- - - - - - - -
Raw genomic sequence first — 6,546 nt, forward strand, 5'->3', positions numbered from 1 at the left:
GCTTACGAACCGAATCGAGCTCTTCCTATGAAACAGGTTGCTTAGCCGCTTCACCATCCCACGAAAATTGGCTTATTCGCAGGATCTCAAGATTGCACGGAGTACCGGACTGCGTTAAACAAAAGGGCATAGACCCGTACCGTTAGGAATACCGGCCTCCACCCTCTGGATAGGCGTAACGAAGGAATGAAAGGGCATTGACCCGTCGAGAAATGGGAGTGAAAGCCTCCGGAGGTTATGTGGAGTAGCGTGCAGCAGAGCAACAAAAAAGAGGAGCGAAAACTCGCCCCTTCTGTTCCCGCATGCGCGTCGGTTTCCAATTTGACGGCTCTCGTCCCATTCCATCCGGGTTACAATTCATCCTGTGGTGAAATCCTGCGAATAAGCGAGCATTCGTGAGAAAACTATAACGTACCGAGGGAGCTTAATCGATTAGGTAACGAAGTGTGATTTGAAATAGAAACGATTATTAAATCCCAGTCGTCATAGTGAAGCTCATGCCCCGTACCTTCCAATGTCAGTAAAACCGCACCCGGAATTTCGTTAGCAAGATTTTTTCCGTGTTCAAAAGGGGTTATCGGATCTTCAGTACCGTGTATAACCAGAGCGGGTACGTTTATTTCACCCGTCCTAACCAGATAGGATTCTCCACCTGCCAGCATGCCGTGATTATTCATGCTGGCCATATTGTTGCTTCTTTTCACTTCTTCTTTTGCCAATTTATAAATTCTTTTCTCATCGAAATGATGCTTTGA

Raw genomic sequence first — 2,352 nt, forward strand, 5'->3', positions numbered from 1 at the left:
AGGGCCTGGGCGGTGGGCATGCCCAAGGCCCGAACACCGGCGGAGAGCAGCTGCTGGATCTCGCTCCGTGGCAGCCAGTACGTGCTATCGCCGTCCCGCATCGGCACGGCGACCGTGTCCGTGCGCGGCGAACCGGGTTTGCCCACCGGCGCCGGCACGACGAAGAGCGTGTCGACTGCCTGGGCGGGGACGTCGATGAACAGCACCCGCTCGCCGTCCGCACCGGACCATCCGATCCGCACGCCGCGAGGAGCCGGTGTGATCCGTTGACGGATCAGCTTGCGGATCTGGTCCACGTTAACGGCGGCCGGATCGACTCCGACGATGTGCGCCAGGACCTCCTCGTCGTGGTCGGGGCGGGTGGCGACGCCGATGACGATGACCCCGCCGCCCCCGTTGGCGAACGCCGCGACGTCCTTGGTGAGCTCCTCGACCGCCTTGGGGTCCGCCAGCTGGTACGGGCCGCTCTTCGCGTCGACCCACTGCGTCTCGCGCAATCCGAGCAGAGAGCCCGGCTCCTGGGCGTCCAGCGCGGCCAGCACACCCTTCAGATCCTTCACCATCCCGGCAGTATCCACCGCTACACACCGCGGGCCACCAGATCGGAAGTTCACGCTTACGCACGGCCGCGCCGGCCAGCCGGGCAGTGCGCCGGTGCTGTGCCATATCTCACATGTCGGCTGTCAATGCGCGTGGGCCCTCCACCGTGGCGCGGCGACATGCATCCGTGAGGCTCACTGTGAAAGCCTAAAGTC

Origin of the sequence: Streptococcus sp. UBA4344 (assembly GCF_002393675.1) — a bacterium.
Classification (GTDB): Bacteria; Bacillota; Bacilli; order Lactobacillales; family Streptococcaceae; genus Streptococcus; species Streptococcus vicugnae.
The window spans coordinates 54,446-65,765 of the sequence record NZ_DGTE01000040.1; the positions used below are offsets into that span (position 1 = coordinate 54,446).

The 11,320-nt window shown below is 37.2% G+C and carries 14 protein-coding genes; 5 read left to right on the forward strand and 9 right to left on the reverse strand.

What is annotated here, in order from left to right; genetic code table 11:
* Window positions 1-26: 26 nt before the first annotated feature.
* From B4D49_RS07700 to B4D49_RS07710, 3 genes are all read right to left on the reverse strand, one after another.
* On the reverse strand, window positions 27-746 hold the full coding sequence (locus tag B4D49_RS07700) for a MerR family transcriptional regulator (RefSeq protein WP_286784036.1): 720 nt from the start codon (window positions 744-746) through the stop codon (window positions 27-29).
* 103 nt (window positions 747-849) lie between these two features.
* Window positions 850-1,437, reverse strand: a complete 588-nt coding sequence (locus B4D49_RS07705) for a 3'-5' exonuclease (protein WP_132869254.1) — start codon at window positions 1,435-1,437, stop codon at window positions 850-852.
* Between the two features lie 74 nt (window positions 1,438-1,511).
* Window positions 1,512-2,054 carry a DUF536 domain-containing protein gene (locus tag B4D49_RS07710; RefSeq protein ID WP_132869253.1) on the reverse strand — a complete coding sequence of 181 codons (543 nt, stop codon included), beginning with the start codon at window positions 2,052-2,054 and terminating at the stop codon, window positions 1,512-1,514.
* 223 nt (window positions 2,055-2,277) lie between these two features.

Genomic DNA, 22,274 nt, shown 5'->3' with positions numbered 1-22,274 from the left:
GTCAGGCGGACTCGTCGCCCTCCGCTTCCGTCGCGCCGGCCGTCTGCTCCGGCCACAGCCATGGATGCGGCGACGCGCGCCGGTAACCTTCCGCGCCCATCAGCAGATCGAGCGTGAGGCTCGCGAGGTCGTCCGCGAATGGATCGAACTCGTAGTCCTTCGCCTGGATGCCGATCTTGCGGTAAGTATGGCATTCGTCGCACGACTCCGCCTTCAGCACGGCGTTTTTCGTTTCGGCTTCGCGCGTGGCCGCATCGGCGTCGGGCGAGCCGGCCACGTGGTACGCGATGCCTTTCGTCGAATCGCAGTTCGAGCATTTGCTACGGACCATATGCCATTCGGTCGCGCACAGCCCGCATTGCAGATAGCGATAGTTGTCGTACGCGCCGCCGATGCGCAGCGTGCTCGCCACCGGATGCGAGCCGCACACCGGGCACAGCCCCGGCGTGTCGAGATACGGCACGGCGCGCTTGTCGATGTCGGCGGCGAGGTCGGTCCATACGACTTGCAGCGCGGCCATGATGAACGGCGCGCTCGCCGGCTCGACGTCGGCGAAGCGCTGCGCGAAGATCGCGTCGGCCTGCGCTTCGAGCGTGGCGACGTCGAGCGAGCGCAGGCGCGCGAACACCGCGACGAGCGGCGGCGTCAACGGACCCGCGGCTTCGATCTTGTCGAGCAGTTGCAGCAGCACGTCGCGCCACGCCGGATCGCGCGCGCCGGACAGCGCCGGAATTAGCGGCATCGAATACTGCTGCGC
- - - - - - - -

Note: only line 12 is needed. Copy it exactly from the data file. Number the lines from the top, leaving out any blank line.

* On the reverse strand, window positions 27-746 hold the full coding sequence (locus tag B4D49_RS07700) for a MerR family transcriptional regulator (RefSeq protein WP_286784036.1): 720 nt from the start codon (window positions 744-746) through the stop codon (window positions 27-29).